"Well, I would go there on Saturday morning and I'd take five items that I needed help on, for instance. And I'd say, 'Mr. Chairman, this is what I need.' McMillan would say 'Oh, I can't get all that done. No way to get all that. But I'll give you . . . one, two, three,' " Washington recalled.
Congressmen today still bring up local laws that require cumbersome gas pumps and inhibit self-service by members' wives, deal with potholes in the streets and offer names for D.C. streets and bridges. But the tone is far different now, those who have seen both say.
When Sen. Ernest Hollings (D-S.C.) asked that one of the 14th Street bridges be renamed for Arland D. Williams Jr., a hero of the Air Florida plane crash in 1982 and a fellow graduate of The Citadel, the senator "came in effect hat in hand to the mayor and the City Council," one city official said. "There were no threats. He was extremely respectful."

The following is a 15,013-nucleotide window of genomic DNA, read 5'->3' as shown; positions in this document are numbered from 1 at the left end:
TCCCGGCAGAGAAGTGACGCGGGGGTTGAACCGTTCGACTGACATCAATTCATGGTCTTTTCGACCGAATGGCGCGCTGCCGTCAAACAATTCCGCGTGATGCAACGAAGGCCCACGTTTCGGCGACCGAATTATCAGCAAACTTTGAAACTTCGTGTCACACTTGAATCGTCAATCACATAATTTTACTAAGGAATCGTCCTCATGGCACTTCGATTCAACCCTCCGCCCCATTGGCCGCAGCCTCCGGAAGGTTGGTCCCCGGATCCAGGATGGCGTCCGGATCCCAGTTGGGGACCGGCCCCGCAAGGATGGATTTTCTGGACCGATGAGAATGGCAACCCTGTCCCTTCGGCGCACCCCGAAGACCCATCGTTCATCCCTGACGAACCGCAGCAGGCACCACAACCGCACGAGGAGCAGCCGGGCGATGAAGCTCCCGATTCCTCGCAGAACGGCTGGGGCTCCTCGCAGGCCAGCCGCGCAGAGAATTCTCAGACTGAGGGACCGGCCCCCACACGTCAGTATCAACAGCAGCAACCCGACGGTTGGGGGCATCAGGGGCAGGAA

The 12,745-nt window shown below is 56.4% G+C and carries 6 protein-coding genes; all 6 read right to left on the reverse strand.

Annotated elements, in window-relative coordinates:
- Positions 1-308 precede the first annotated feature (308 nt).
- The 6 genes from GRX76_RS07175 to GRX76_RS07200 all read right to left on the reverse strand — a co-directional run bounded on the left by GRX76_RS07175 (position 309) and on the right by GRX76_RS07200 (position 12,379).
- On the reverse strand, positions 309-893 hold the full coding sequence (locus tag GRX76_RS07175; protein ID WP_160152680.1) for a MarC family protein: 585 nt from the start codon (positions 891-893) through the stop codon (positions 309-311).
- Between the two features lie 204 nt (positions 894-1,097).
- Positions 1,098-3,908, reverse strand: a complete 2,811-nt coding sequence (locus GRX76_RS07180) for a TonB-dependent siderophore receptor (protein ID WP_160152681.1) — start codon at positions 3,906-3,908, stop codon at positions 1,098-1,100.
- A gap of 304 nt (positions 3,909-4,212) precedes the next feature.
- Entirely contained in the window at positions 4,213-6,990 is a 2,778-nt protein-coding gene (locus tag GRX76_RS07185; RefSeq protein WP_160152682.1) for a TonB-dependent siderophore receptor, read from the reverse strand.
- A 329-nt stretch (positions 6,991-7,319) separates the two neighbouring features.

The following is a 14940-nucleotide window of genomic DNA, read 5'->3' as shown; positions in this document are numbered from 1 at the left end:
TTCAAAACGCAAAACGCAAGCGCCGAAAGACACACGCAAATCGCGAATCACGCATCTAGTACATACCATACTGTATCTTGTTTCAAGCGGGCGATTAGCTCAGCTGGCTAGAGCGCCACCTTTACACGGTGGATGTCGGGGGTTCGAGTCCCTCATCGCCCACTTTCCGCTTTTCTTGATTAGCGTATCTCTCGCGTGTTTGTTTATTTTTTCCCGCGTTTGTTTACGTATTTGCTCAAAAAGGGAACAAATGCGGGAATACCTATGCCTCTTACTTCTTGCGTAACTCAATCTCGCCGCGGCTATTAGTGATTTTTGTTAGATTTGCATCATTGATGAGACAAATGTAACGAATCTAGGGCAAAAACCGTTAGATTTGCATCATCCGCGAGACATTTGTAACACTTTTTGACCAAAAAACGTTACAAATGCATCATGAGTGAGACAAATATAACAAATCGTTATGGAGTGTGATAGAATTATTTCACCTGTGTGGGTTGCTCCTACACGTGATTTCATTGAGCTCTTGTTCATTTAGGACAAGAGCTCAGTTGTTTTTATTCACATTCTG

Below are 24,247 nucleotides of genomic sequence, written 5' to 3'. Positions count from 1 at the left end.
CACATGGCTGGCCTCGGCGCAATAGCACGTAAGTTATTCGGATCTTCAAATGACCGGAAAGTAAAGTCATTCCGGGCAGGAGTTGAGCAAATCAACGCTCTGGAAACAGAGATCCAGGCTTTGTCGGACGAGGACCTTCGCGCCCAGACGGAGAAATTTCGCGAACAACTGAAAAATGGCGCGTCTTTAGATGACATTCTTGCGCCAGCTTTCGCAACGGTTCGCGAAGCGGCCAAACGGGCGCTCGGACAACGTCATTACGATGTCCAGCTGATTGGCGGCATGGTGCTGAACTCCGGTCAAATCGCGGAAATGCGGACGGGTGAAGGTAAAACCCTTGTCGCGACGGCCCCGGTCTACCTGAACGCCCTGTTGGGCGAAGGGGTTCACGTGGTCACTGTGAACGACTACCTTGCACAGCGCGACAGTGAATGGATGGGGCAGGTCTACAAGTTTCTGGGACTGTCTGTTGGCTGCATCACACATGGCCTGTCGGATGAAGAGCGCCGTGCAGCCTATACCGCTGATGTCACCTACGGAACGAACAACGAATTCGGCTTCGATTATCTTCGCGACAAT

Now the House District Committee, which retains oversight of locally passed laws, has adopted a policy of intervening only under three circumstances: when the City Council has exceeded its authority, violated a clear federal interest or passed something unconstitutional.
The committee's main goal now, McKinney says, should be to disappear. Once it approves a few more authorities for the city -- budget control and the court system primarily -- it can go out of business and become a subcommittee of some other House panel.